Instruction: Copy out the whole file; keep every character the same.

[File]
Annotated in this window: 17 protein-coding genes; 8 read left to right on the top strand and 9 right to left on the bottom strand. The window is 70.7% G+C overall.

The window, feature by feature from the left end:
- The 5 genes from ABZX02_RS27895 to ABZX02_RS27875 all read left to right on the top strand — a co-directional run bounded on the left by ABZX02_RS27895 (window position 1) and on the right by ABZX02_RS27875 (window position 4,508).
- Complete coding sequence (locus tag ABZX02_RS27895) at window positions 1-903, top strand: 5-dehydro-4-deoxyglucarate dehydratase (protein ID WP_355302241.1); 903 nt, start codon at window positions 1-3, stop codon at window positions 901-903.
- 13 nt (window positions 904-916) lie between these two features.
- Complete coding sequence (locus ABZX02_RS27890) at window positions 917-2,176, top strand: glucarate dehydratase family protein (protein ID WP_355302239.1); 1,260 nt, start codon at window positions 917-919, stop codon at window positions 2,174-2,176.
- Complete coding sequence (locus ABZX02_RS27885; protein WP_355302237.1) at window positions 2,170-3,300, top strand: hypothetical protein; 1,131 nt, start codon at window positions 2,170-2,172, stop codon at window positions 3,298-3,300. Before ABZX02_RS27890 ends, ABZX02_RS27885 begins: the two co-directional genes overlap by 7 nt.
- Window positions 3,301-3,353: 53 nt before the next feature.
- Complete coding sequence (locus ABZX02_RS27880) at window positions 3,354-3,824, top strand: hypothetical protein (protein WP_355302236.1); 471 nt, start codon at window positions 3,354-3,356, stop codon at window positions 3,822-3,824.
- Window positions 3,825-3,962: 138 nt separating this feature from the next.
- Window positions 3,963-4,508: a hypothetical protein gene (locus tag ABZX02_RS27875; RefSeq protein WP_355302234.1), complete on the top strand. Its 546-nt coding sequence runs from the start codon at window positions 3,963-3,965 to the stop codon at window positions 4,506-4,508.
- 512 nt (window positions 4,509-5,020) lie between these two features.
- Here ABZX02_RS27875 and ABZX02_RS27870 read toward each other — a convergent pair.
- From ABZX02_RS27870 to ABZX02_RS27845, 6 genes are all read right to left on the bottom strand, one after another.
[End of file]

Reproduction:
Annotated in this window: 17 protein-coding genes; 8 read left to right on the top strand and 9 right to left on the bottom strand. The window is 70.7% G+C overall.

The window, feature by feature from the left end:
- The 5 genes from ABZX02_RS27895 to ABZX02_RS27875 all read left to right on the top strand — a co-directional run bounded on the left by ABZX02_RS27895 (window position 1) and on the right by ABZX02_RS27875 (window position 4,508).
- Complete coding sequence (locus tag ABZX02_RS27895) at window positions 1-903, top strand: 5-dehydro-4-deoxyglucarate dehydratase (protein ID WP_355302241.1); 903 nt, start codon at window positions 1-3, stop codon at window positions 901-903.
- 13 nt (window positions 904-916) lie between these two features.
- Complete coding sequence (locus ABZX02_RS27890) at window positions 917-2,176, top strand: glucarate dehydratase family protein (protein ID WP_355302239.1); 1,260 nt, start codon at window positions 917-919, stop codon at window positions 2,174-2,176.
- Complete coding sequence (locus ABZX02_RS27885; protein WP_355302237.1) at window positions 2,170-3,300, top strand: hypothetical protein; 1,131 nt, start codon at window positions 2,170-2,172, stop codon at window positions 3,298-3,300. Before ABZX02_RS27890 ends, ABZX02_RS27885 begins: the two co-directional genes overlap by 7 nt.
- Window positions 3,301-3,353: 53 nt before the next feature.
- Complete coding sequence (locus ABZX02_RS27880) at window positions 3,354-3,824, top strand: hypothetical protein (protein WP_355302236.1); 471 nt, start codon at window positions 3,354-3,356, stop codon at window positions 3,822-3,824.
- Window positions 3,825-3,962: 138 nt separating this feature from the next.
- Window positions 3,963-4,508: a hypothetical protein gene (locus tag ABZX02_RS27875; RefSeq protein WP_355302234.1), complete on the top strand. Its 546-nt coding sequence runs from the start codon at window positions 3,963-3,965 to the stop codon at window positions 4,506-4,508.
- 512 nt (window positions 4,509-5,020) lie between these two features.
- Here ABZX02_RS27875 and ABZX02_RS27870 read toward each other — a convergent pair.
- From ABZX02_RS27870 to ABZX02_RS27845, 6 genes are all read right to left on the bottom strand, one after another.